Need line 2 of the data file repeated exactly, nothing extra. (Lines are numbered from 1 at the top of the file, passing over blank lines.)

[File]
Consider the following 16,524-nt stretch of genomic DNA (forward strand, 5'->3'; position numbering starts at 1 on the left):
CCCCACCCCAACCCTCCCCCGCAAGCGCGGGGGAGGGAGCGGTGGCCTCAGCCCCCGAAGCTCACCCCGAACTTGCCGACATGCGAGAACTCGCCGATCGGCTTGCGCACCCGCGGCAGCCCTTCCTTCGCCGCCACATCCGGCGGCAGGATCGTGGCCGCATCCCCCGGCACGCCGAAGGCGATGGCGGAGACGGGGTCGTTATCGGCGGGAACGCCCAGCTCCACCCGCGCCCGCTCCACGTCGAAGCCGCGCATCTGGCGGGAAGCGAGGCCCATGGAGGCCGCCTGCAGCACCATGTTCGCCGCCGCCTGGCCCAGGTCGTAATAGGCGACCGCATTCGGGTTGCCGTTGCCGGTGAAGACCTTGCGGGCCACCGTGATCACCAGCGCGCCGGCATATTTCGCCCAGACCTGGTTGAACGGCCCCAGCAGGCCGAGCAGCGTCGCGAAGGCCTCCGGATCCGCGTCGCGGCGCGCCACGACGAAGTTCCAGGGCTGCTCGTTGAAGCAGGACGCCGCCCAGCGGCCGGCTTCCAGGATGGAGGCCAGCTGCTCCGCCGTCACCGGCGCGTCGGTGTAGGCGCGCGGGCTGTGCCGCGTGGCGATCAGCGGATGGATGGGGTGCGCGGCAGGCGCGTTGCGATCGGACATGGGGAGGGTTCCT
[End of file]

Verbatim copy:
CCCCACCCCAACCCTCCCCCGCAAGCGCGGGGGAGGGAGCGGTGGCCTCAGCCCCCGAAGCTCACCCCGAACTTGCCGACATGCGAGAACTCGCCGATCGGCTTGCGCACCCGCGGCAGCCCTTCCTTCGCCGCCACATCCGGCGGCAGGATCGTGGCCGCATCCCCCGGCACGCCGAAGGCGATGGCGGAGACGGGGTCGTTATCGGCGGGAACGCCCAGCTCCACCCGCGCCCGCTCCACGTCGAAGCCGCGCATCTGGCGGGAAGCGAGGCCCATGGAGGCCGCCTGCAGCACCATGTTCGCCGCCGCCTGGCCCAGGTCGTAATAGGCGACCGCATTCGGGTTGCCGTTGCCGGTGAAGACCTTGCGGGCCACCGTGATCACCAGCGCGCCGGCATATTTCGCCCAGACCTGGTTGAACGGCCCCAGCAGGCCGAGCAGCGTCGCGAAGGCCTCCGGATCCGCGTCGCGGCGCGCCACGACGAAGTTCCAGGGCTGCTCGTTGAAGCAGGACGCCGCCCAGCGGCCGGCTTCCAGGATGGAGGCCAGCTGCTCCGCCGTCACCGGCGCGTCGGTGTAGGCGCGCGGGCTGTGCCGCGTGGCGATCAGCGGATGGATGGGGTGCGCGGCAGGCGCGTTGCGATCGGACATGGGGAGGGTTCCT